AFP/File, Andreas Solaro

AFP/File, Andreas Solaro

Today, The Guardian (the leading British newspaper) reported the Pope’s recent apostolic exhortation, according to the paper, “the first major work he has authored alone as pontiff,” — important because in it, he denounces unfettered capitalism as a “new tyranny.” And at one point in what amounts to his first exposition of his official views, the Pope rhetorically elevates the moral demand to end poverty to the level of Commandment: “Just as the commandment ‘Thou shalt not kill’ sets a clear limit in order to safeguard the value of human life, today we also have to say ‘thou shalt not’ to an economy of exclusion and inequality. Such an economy kills.” [1]

In this, the head of the Catholic Church is in virtually perfect agreement with the greatest Protestant theologian of the 20th century, Karl Barth, who suggested that capitalism is “almost unequivocally demonic.”[2] Barth also goes on in further explication, asserting that “[t]he main task of Christianity in the West is … to assert the command of God in face of [capitalism], and to keep to the ‘left’ in opposition to its champions, i.e., to confess that it is fundamentally on the side of the victims of this disorder and to espouse their cause.”[3]

And in a surprisingly rare (though maybe quixotic) promise for pluralism in a world so oft divided by its religious differences, the Pope is of a similar mind with the Dalai Lama, who describes himself as a Marxist in political matters, explaining why in his belief that “The economic system of Marxism is founded on moral principles, while capitalism is concerned only with gain and profitability. Marxism is concerned with the distribution of wealth on an equal basis … as well as the fate of those who are underprivileged and in need, and [it] cares about the victims of minority-imposed exploitation. For those reasons, the system appeals to me, and it seems fair.”[4]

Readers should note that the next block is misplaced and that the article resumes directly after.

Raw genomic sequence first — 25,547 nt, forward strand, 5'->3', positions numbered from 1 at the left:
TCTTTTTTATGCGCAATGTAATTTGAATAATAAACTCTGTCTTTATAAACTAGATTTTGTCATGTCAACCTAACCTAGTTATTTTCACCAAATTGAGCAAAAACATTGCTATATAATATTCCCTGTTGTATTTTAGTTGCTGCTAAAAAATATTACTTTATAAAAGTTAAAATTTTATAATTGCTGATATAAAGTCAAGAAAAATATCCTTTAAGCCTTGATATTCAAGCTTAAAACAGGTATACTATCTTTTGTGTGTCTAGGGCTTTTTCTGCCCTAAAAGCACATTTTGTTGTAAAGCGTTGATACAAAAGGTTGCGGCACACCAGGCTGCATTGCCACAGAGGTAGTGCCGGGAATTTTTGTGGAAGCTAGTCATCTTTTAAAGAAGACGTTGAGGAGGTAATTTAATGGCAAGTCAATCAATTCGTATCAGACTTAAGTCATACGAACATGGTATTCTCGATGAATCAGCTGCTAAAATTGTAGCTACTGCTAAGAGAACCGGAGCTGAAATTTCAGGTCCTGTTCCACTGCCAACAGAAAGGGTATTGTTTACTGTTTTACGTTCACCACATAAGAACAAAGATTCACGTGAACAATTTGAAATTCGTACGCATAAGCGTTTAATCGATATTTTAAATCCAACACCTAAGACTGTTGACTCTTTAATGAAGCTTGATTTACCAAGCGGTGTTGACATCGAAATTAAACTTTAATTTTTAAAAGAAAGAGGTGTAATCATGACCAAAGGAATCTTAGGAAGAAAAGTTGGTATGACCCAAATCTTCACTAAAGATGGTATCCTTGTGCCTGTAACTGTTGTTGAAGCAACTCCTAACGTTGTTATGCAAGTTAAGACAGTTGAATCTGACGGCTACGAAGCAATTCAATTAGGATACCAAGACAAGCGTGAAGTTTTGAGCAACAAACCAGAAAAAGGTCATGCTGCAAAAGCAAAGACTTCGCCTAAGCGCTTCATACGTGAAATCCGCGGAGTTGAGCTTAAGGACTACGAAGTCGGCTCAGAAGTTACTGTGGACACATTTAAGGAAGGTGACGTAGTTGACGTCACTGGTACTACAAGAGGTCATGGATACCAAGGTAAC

But quite beyond his similarities with other, more distinct religious traditions, the Pope’s remarks here reflect a rich heritage of social concern and commitment in the Catholic Church, well encapsulated in its “preferential option for the poor” (Puebla). One need not be reminded that liberation theology, which Pope John Paul II had called “useful and necessary,”[5] and which has had no small impact on Latin America, for instance, was largely the project of Catholic theologians. And the Vatican as well, even at the highest levels, has kept alive a rich tradition of progressive social thought. John XXIII, for instance, suggested that in self-financing enterprises, workers should become co-owners [6]. And the Vatican holds true the almost-inherently subversive notion that

The powerful and almost irresistible aspiration that persons have for liberation constitutes one of the principal signs of the times … This major phenomenon of our time is universally widespread, though it takes on different forms and exists in different degrees according to the particular people involved. It is, above all, among those who bear the burden of misery and in the heart of the disinherited classes that this aspiration expresses itself with the greatest force.[7]

If the Church does not go on to spell out why this doctrine is so radical, its radicalism hardly goes unobserved by the United States government, for example, which, in its infamous Santa Fe document, suggested that “U.S. policy must begin to counter … liberation theology as it is utilized in Latin America by the ‘liberation theology’ clergy.”[8] In this document, the US government outlined plans to stop the spread of liberation theology and to use evangelical organizations to “take charge of the initiative of ideological struggle”[9] because irrational Latin Americans continued to cling onto such antiquated sentimentalist principles as democracy, liberty, and equality. Though the policy was initiated by Reagan (unsurprisingly), it was supported continuously through the regimes of Bush and even Clinton.